I was recently writing some tests for our VHDL expression evaluator and was amazed by the the result of evaluting -16 ** 2. I expected 256, but it wasn't.

Can you guess the output of running this process?

     process is
     begin
          report "-5 mod (-3) : " & integer'image(-5 mod (-3));
          report "(-5) mod (-3) : " & integer'image((-5) mod (-3));
          report "-(5 mod (-3)) : " & integer'image(-(5 mod (-3)));
          report "-16 ** 2 : " & integer'image(-16 ** 2);
          report "(-16) ** 2 : " & integer'image((-16) ** 2);
          report "-(16 ** 2) : " & integer'image(-(16 ** 2));
          wait;
     end process ;

The output is:

     # ** Note: -5 mod (-3) : 1
     # ** Note: (-5) mod (-3) : -2
     # ** Note: -(5 mod (-3)) : 1
     # ** Note: -16 ** 2 : -256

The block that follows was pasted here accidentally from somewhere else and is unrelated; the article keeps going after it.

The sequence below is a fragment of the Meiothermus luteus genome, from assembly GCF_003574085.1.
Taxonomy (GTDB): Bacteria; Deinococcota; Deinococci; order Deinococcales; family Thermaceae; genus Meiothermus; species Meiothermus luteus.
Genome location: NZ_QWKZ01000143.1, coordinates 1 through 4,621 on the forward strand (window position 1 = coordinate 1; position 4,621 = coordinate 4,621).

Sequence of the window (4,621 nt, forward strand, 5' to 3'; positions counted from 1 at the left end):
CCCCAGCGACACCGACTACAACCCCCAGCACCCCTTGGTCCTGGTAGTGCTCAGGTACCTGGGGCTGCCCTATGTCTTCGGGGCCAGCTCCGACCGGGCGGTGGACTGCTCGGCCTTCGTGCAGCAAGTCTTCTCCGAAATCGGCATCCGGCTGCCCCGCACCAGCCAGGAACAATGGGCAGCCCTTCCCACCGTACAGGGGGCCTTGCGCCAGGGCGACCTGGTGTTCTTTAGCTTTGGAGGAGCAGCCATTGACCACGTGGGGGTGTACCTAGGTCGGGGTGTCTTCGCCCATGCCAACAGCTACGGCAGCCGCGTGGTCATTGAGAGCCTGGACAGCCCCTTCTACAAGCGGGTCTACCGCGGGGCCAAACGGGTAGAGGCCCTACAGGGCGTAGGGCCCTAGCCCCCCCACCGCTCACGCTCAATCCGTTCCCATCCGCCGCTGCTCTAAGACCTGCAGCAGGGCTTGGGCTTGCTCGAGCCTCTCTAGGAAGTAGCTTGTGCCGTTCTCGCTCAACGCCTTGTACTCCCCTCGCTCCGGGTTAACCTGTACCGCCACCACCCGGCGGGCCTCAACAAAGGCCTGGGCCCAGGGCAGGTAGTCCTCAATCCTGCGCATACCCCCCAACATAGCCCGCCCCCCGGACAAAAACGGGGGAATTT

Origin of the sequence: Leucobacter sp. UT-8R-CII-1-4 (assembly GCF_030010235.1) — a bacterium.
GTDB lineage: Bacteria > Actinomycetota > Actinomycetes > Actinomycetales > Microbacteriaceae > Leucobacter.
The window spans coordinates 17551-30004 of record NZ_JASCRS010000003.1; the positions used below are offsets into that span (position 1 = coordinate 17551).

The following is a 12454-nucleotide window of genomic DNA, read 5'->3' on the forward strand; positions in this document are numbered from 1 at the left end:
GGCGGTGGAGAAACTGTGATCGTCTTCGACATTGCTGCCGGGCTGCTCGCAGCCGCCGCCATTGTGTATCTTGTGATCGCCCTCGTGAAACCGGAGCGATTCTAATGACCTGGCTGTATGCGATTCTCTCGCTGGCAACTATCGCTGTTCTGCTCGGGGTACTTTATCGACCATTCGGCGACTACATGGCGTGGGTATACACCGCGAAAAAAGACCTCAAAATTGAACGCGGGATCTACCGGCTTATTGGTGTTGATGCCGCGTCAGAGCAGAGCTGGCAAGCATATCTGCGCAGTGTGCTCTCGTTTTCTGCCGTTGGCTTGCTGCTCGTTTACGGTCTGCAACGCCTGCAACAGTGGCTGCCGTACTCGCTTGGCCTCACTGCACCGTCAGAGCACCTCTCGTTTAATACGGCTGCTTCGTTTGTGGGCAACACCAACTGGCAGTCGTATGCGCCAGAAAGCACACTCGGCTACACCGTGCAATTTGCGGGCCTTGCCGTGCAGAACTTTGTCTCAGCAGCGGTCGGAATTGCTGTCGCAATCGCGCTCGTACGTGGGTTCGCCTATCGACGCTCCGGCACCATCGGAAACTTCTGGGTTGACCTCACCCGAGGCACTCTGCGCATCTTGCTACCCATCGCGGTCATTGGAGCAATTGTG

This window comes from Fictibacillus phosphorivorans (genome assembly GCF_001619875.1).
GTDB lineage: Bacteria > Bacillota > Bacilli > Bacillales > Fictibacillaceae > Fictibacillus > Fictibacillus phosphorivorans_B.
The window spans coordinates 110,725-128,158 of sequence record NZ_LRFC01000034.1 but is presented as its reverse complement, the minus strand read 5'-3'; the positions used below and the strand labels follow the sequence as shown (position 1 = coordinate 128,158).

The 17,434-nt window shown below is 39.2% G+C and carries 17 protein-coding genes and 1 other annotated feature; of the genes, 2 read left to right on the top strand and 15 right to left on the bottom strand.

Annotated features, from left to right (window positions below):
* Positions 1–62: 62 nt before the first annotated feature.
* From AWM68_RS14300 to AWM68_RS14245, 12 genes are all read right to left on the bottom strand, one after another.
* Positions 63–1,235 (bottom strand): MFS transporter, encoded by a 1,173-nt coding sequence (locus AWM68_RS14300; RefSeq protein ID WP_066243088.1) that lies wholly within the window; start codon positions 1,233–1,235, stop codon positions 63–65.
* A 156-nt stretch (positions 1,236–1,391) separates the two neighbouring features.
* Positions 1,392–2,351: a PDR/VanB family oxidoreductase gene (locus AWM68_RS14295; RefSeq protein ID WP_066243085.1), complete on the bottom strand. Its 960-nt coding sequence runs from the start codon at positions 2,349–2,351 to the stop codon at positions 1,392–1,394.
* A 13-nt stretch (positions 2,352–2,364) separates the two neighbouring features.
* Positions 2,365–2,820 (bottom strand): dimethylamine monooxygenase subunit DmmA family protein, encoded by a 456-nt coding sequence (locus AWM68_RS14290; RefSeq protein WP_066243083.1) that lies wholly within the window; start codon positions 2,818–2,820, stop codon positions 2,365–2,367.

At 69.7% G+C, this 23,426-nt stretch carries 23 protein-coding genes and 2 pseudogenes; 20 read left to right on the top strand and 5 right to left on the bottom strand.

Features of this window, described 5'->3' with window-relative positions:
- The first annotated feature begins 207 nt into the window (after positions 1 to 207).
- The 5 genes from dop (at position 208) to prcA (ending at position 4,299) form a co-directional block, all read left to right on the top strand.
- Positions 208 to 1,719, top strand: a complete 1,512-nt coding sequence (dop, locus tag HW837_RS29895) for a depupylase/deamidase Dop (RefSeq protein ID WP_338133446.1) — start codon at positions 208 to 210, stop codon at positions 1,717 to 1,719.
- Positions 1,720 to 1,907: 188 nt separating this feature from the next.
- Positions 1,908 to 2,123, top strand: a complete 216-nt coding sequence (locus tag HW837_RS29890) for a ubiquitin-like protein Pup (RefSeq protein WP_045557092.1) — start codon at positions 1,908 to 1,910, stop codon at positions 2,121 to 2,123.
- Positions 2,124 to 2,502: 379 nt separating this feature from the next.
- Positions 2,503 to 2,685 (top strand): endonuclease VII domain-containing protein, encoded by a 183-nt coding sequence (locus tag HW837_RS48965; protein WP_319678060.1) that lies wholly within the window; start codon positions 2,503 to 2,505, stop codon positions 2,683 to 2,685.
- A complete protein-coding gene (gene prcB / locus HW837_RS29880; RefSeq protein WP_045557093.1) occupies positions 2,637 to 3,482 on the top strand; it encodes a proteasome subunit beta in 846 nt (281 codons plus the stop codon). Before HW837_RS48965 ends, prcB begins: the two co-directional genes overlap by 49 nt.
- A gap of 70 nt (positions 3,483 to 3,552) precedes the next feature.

# ** Note: (-16) ** 2 : 256
     # ** Note: -(16 ** 2) : -256

It turns out unary minus has a lower priority than the modulo and exponentiation operator. I had to consult the LRM again to find this list of operator priorities (from high to low):

  • **, abs, not
  • *, /, mod, rem
  • +, - (unary versions)
  • +, -, &
  • sll, srl, sla, sra, rol, ror
  • =, /=, <, <=, >, >=, ?=, ?/=, ?<, ?<=, ?>, ?>=
  • and, or, nand, nor, xor, xnor

So be careful when you are typing expressions; make sure you use enough parentheses.

P.S: You may have noticed that I wrote -5 mod (-3) and not -5 mod -3. The latter, -5 mod -3, is not valid VHDL. This again is because unary minus has lower priority than the modulo operator.